What do the dairy-eschewers get? Hard to say. I believe it’s safe to assume that the fruit cup is exclusively fruit, but Starbucks loves to sneak milk and its byproducts into goddamn everything, and there is no actual nutritional information on the starbucks.com “nutritional information” page, so I would ask before purchasing.
One might think that with its headquarters in Seattle (a city with some fine vegan dining, I’m told), someone at Starbucks would realize that the vegan market is ripe for exploitation. Lord knows we love a baked good. That might even improve its image in our community, the majority of which holds Starbucks in low, low esteem (right? right).
But nooooo, instead the geniuses in charge add fucking cheese to their salads, take the yolks out of the egg sandwiches, and continue to act like a passel of doofuses whose choices do not merit all their company’s successes.
Philz Coffee vs. Rodger’s Coffee and Tea! »
Why am I comparing the two? Because one, I love to pit friends against each other in a bloody battle for my affections and two, they both specialize in “One Cup at a Time” coffee. If you live under a rock (or not in the Mission), what that means is, you choose exactly what type of beans you want, and they grind and brew them, mix in your desired quantities of sugar and soy milk, and deliver your dream coffee beverage. IN THEORY. In reality too, actually. After visiting both multiple times and sampling their wares, I can safely say: all this shit tastes the same, might as well be Folgers. If you’re looking for a detailed breakdown of the nuances and complexities and all that made-up bullshit people like to talk, look elsewhere! Hey Condescending Jerkface, this site isn’t called Pretentiosaurus! Although, maybe it should be. Let’s put that in the hat for our next meeting.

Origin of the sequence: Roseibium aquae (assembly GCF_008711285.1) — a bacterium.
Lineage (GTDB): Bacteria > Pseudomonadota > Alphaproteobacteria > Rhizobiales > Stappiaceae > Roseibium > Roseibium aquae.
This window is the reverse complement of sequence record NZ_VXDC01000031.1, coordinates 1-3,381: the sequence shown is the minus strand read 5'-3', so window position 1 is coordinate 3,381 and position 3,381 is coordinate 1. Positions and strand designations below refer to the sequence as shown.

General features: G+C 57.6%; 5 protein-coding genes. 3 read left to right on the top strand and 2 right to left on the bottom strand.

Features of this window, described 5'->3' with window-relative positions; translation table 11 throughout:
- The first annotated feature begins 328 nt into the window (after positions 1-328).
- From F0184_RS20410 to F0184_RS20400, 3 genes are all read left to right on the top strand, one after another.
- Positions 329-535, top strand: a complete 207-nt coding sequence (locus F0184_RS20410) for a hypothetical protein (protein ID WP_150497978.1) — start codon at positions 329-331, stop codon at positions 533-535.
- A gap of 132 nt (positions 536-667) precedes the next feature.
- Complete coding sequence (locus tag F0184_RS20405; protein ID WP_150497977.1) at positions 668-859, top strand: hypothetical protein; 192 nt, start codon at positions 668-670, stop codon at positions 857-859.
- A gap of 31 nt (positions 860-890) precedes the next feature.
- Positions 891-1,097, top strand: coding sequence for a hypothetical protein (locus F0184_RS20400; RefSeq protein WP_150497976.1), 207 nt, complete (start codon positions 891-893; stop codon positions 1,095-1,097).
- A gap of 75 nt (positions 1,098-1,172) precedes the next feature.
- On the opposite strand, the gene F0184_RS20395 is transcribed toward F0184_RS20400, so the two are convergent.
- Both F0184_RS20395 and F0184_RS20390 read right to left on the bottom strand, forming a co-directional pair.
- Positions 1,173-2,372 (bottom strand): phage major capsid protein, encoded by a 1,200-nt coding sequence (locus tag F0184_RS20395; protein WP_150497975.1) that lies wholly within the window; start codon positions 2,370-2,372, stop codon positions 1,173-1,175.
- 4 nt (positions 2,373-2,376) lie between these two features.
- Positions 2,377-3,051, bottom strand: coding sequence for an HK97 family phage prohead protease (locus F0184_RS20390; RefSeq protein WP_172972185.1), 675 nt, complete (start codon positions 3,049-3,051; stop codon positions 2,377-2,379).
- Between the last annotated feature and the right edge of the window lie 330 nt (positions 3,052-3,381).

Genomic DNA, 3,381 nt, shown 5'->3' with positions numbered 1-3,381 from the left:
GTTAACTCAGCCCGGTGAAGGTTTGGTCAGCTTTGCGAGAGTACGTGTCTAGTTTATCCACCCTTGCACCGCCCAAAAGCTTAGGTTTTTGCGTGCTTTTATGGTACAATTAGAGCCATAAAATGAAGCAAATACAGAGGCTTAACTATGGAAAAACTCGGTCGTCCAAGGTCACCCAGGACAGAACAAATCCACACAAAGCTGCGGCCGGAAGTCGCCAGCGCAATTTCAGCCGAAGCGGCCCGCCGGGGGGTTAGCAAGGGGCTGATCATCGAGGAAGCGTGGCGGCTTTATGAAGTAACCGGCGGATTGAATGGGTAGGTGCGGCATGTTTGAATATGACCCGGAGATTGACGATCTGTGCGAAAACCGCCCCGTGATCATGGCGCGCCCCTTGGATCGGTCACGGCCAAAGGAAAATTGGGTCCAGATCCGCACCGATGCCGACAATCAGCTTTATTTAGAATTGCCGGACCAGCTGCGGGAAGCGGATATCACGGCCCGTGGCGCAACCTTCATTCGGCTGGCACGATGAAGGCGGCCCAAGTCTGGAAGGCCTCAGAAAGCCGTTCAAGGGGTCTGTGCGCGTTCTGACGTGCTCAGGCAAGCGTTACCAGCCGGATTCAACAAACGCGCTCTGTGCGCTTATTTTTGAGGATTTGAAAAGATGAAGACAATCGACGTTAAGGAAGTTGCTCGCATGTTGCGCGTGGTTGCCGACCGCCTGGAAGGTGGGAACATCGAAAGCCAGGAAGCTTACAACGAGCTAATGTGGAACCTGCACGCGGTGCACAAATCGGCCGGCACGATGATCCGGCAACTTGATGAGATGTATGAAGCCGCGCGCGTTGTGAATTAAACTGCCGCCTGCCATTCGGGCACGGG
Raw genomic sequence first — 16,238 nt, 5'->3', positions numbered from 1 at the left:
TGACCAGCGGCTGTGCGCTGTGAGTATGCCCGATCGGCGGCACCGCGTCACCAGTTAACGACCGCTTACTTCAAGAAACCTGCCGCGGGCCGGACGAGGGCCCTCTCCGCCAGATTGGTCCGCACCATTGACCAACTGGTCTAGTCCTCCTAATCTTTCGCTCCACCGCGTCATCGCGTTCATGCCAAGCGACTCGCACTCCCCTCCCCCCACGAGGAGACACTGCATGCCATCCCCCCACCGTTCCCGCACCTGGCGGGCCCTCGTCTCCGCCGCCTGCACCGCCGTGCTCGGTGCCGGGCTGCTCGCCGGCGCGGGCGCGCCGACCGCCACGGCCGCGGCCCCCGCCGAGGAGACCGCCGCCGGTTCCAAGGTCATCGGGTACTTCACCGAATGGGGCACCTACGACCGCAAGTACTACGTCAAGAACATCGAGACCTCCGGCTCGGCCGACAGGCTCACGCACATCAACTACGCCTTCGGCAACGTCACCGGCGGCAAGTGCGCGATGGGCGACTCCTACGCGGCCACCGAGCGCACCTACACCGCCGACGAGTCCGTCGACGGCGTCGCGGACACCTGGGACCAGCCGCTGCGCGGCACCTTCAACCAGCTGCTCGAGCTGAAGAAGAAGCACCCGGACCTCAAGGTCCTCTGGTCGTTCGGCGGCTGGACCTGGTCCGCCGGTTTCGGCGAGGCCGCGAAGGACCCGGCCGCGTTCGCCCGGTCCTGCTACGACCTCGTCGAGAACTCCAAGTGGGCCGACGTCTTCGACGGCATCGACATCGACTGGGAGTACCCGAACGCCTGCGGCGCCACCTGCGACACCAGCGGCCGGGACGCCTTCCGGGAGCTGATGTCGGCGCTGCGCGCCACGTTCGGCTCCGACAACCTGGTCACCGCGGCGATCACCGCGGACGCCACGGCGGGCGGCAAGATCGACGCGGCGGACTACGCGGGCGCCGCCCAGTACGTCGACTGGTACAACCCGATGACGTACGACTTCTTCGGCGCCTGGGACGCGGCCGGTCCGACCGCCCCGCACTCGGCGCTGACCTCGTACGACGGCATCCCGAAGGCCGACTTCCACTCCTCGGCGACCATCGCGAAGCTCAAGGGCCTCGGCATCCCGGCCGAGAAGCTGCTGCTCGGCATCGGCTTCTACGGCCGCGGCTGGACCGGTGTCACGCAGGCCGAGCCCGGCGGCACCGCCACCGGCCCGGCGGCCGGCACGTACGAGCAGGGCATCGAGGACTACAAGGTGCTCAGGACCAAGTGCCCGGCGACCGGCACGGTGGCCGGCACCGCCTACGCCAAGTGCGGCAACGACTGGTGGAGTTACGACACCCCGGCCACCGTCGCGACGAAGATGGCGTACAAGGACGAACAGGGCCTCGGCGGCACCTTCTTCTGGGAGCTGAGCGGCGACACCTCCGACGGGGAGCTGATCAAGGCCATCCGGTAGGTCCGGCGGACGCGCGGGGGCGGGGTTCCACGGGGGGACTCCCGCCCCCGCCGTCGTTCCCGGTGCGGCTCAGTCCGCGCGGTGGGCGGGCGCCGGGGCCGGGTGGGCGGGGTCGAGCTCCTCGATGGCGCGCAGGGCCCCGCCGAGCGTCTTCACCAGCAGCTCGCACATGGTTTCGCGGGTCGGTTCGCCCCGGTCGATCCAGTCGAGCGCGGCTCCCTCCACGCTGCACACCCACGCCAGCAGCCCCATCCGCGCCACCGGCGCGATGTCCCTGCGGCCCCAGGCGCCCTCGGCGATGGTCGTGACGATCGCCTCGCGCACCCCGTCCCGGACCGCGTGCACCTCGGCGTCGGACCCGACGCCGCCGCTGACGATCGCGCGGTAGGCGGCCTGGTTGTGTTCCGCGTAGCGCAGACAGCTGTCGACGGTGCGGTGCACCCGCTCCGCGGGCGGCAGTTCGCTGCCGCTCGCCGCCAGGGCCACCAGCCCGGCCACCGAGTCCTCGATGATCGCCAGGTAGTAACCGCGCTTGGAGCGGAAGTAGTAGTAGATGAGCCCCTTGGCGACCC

So, I’m gonna talk about the pros and cons in terms of vegan baked goods, and the general feeling I get from the place; that’s just how it works around here.
Vegan baked goods
Philz: Carries vegan donuts from People’s Donuts: you’ve come a long way, baby! These are SO MUCH better than when they debuted. In fact, they are downright delicious and come in a variety of flavors, from Newman’s Own (CRUSHED COOKIES ON TOP OF A DONUT. Take a minute.) to blueberry to Bac-O-Bits (!? I don’t know, whatever, I guess the vegans want in on a slice of the bacon money. Because you can serve human shit as long as it’s wrapped in bacon and a group of devotee dumbasses will slurp it up. UGH GROSS). They are all excellent but my favorite remains the cinnamon sugar. Perfect. They also sell Zoe’s Cookies' banana-walnut chocolate-chip cookies, and they are incredible; maybe my favorite vegan cookie in wide circulation in SF? Yes, I think so. They sometimes have some vegan loaf breads but I haven't seen those lately. They are tasty.
Rodger’s Coffee and Tea: VEGAN BEIGNETS CAN I HEAR SOME NOISE FROM THE BACK!? Yes, they sell vegan beignets. Yes, the fluffy fried dough balls covered in powdered sugar. And yes, I want to marry them. They are soooo delicious and rich and you feel like you’re eating a funnel cake and ugh, they are so amazing. One of the best vegan baked (fried?) goods I’ve had ever and a reason to visit Rodger’s alone. WARNING: they are only available on weekends! But maybe if we are always buying them all, they will get wise and know to carry them every day, even Christmas. ESPECIALLY CHRISTMAS.
They also sell an excellent mushroom-and-spinach vegan empanada. Bring it home, heat it up (or have them do it) and enjoy your VEGAN HOT POCKET, BITCHES! And this one won’t try to kill you! They also have a large selection of vegan cookies from Alternative Baking Company (bo-ring but thanks for having them!) and some other vegan trail mix bars and shit. I don’t know, granola bars? Yawn.